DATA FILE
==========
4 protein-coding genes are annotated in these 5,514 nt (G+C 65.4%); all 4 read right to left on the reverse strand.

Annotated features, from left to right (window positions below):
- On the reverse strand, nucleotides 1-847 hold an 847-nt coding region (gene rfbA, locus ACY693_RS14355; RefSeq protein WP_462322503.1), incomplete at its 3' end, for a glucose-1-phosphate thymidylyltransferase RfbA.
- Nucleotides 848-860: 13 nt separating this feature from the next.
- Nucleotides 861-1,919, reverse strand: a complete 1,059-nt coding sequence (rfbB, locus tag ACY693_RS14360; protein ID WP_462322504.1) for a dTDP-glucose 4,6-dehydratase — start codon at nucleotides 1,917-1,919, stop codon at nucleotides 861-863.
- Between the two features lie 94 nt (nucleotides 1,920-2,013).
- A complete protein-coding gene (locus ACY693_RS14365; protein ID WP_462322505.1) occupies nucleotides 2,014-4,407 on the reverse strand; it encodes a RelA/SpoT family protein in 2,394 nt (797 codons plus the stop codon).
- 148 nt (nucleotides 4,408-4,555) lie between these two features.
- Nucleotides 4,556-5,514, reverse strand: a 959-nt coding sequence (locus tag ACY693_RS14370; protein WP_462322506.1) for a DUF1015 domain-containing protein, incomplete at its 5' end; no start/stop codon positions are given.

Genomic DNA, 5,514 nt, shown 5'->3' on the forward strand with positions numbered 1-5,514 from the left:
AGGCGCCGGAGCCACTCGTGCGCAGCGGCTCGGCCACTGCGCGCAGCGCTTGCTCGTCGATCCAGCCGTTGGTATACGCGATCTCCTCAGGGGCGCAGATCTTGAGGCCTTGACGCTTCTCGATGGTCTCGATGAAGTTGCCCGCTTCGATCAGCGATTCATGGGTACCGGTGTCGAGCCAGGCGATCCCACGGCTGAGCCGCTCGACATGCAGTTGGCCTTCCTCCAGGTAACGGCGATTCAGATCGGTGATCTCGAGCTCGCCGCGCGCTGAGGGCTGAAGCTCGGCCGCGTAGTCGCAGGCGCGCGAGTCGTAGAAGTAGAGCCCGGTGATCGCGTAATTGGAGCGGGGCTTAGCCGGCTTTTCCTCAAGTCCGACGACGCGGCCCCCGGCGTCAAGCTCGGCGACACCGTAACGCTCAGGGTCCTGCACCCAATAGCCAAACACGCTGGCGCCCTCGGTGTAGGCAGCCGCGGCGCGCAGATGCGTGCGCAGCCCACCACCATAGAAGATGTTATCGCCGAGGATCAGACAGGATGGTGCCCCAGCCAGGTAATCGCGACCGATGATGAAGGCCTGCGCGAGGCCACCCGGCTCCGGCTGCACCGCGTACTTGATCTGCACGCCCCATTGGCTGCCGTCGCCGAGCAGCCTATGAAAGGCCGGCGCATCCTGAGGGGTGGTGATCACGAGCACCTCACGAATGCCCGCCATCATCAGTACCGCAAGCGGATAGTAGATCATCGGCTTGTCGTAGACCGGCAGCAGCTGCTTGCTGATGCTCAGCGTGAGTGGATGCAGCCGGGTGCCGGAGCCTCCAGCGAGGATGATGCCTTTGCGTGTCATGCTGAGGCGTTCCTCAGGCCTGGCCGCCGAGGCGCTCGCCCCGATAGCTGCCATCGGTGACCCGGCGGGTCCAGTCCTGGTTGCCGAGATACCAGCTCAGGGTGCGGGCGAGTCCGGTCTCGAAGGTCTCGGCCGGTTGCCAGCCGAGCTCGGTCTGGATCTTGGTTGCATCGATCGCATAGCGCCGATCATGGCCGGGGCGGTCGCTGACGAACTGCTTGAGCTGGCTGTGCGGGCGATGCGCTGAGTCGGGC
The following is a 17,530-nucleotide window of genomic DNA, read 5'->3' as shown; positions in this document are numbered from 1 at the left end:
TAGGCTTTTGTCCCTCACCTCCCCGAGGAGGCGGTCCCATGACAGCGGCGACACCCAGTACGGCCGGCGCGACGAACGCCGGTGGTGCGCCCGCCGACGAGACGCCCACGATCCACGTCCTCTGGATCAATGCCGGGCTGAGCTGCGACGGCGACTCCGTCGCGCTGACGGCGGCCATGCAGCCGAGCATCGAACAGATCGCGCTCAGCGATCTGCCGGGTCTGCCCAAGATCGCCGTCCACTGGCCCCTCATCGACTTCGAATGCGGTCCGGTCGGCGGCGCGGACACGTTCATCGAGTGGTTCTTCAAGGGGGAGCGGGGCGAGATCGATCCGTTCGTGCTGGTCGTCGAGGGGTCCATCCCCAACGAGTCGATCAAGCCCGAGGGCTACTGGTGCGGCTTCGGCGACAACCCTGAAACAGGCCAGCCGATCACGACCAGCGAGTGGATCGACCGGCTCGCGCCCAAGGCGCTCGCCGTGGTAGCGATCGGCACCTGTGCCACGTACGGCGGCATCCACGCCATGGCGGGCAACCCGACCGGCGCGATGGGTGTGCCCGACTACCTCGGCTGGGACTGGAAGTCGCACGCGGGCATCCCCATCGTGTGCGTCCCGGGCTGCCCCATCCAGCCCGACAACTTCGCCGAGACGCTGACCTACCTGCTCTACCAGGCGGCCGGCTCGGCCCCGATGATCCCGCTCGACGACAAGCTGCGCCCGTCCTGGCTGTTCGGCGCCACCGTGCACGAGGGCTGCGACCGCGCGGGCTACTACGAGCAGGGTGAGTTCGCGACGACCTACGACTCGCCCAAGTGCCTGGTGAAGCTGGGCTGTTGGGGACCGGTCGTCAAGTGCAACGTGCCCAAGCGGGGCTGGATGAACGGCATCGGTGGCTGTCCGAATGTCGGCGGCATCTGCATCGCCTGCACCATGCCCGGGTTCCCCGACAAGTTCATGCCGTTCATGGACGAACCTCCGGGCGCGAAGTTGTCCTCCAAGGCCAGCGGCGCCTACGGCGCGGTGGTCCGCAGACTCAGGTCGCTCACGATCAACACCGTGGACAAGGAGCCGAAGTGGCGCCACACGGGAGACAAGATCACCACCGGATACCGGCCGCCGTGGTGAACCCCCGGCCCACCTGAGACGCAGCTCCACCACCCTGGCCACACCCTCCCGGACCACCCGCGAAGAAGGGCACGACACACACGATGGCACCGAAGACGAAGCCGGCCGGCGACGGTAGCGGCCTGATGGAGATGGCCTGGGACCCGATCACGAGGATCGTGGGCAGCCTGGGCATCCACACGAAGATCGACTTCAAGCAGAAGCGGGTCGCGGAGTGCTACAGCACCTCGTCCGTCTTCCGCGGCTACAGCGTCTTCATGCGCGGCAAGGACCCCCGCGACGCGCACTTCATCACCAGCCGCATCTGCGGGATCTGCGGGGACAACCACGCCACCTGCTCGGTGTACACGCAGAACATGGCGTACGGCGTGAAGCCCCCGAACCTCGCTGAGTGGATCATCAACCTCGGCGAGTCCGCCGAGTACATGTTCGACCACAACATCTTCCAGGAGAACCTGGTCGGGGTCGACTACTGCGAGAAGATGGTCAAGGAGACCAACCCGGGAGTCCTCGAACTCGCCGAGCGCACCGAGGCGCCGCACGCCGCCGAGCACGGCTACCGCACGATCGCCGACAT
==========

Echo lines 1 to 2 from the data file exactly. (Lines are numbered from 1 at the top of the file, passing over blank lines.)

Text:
4 protein-coding genes are annotated in these 5,514 nt (G+C 65.4%); all 4 read right to left on the reverse strand.

Annotated features, from left to right (window positions below):